What I need is a 20 minute slot to interview you via Skype, you could see the questions in advance and you can even be anonymous if you wanted to.

    I have already interviewed Professor John Read and Dr. David Healy, amongst others. There is a huge amount of positive promotion of antidepressants out there, but very little which tells the real story. I want to help change the balance.

    If you wanted to find out more, or you were interested in being interviewed, please email me on feedback@jfmoore.co.uk I am planning on making the podcast available by mid to end of March. Thanks so much for your time, for your signatures and for your support.

    “Very little which tells the real story”



  4. I can’t help but get angry at the targeting of women for these toxic drugs. Again. And using the same ancient, toxic message: Your looks are the most important thing about you. Nothing else really matters. So, no risk is too big to take, right? (Of course, they also count on us not to really take in the enormity of the risks, which are hard to focus on when you’re watching something that looks for all the world like a perfume or cosmetics ad.)

    Actually, psoriasis affects equal numbers of women and men, they say. And onset can be anywhere from childhood to late middle age. A look back at last week’s column, with links to the studies of brodalumab or “Siliq,” showed me one more trick in the drug-company playbook.

    Pharma puts young women front and center when *promoting* these drugs. Yet Siliq, at least, was *tested* on a group that was 69% male–and about two-thirds over forty! What an odd choice … or is it?

    In fact it’s a smart dodge when you are dealing with a drug that’s showing worrisome levels of both suicidal behavior, and heart attacks. Although the popular press might lead you to think teens and young adults are at highest risk for suicide, actually it’s middle-aged men. In 2015, the suicide rate for U.S. women in their twenties was between 5.5 and 6 per 100,000. The rate for men in their fifties was roughly 31 per 100,000. And older men, of course, have far more heart attacks than younger women. (All this is in addition to above-average rates of both depression and cardiac problems in people with psoriasis, for reasons that are not well understood.)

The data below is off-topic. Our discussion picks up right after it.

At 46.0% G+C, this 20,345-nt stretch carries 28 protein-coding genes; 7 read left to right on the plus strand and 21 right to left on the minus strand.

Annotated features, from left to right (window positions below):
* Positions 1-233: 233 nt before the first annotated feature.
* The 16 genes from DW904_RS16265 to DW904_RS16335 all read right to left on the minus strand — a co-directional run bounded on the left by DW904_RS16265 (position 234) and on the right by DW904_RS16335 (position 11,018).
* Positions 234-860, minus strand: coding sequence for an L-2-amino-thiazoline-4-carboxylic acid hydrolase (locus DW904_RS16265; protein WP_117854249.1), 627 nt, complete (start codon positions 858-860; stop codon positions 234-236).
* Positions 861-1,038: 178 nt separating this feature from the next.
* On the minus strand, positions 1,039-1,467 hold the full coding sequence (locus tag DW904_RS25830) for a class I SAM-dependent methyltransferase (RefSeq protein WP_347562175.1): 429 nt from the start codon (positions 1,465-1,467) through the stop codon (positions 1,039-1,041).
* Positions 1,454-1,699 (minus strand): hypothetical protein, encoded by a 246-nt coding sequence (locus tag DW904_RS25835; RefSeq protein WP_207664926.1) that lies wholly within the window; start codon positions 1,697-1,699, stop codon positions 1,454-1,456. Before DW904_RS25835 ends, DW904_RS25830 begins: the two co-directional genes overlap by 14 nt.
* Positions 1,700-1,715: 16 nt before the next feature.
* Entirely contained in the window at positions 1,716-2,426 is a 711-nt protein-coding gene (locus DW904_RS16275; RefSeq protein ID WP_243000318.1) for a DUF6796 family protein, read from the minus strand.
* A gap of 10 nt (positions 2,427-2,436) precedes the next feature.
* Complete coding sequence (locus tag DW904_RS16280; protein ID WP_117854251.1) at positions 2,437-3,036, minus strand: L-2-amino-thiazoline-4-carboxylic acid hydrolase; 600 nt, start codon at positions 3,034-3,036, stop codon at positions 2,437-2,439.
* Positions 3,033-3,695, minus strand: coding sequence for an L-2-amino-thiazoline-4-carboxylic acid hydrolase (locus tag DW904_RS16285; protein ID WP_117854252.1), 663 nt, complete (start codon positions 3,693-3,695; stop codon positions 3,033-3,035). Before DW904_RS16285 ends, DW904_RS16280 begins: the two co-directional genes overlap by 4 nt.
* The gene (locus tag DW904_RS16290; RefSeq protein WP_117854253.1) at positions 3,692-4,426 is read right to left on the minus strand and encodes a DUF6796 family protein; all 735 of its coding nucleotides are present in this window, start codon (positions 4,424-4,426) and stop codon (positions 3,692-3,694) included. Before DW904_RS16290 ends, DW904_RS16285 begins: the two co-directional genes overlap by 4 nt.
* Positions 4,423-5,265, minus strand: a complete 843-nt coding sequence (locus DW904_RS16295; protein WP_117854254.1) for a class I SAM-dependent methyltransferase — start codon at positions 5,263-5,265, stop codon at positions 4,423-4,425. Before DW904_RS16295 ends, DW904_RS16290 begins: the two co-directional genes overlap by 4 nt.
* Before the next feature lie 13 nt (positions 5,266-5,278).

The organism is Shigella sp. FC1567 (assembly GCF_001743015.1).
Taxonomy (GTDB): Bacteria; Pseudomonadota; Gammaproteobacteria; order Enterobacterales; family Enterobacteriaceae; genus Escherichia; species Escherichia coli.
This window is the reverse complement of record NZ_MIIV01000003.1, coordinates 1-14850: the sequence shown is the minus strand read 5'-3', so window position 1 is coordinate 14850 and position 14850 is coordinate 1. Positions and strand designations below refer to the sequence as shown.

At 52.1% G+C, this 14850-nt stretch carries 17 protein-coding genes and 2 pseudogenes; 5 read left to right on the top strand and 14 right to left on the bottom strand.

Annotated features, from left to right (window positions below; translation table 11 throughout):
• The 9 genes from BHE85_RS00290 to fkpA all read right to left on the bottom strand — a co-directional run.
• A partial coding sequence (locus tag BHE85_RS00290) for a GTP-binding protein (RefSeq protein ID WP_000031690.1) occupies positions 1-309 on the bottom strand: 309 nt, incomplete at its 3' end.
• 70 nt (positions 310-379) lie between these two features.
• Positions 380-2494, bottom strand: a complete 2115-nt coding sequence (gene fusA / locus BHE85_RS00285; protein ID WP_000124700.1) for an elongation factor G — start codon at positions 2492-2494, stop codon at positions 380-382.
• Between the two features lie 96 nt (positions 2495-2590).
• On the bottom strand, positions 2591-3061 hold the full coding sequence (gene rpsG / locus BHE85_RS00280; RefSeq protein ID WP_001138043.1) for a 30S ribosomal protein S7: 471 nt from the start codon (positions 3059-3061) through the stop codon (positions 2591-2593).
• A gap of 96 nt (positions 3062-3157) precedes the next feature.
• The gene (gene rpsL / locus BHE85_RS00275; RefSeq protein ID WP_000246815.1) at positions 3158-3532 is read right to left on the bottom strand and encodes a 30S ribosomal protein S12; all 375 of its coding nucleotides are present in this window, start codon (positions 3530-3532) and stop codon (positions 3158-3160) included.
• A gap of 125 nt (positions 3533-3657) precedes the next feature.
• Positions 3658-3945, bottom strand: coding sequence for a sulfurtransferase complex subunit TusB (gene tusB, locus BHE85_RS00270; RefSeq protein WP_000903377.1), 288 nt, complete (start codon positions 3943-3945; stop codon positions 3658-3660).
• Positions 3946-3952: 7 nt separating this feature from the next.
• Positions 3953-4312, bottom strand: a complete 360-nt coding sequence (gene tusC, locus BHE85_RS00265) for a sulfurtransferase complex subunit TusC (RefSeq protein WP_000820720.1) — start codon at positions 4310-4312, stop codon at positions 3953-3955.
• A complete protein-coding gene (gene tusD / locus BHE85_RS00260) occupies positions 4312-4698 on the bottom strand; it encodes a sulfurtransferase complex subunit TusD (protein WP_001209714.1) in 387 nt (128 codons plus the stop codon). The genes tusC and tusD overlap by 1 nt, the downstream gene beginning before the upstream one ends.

Looks to me like the makers of Siliq went out of their way to assemble a test pool with a high background rate of suicidal and cardiac “events.” A couple of each in the placebo group can go a long way to make a dicey drug look not quite so bad …

    • Perhaps low votamin d levels have a role in psoriasis. This would explain the depression and cardiac problems as well. It would be far less dangerous to optimalise vit d levels by means of supplements and heliotherapy before considering any of these rubbishy drugs. Not much money in that though.

      • Vitamin D doesn’t make psoriasis go away. People aren’t taking these drugs just to look better— well, maybe teenage girls are, but psoriasis is more than just unsightly, it’s incredibly physically uncomfortable and in many cases dbitating, limiting people’s ability to walk, or to use their hands, due to their skin cracking open and bleeding and getting infected. Diet does not cure psoriasis any more than these meds do. Nothing cures it, your only hope if you have psoriasis or psoriatic arthritis is that you will find something or some combination of things that gets you to a less uncomfortable place and gives you some portion of your life back long enough for you to be a somewhat productive member of society. And many people, like myself, have no choice but to try the big pharma drugs, because we are too sick and in pain to do our jobs anymore, and in order to collect disability, you have to document that you are following the doctor’s treatment plan, and guess what the doctor says when you say you’re afraid of the side effects or you’ve heard it doesn’t work well? Mine says, “I’ve had hundreds of people on it and I’ve never seen that. The benefits outweigh the risks. You’re free to find another rheumatologist if you don’t agree with my treatment.” She’d never heard of someone getting a full body rash with facial swelling from Gumira, either, and yet the rash miraculously went away when I stopped taking it. It didn’t help anyway. Otezls is next.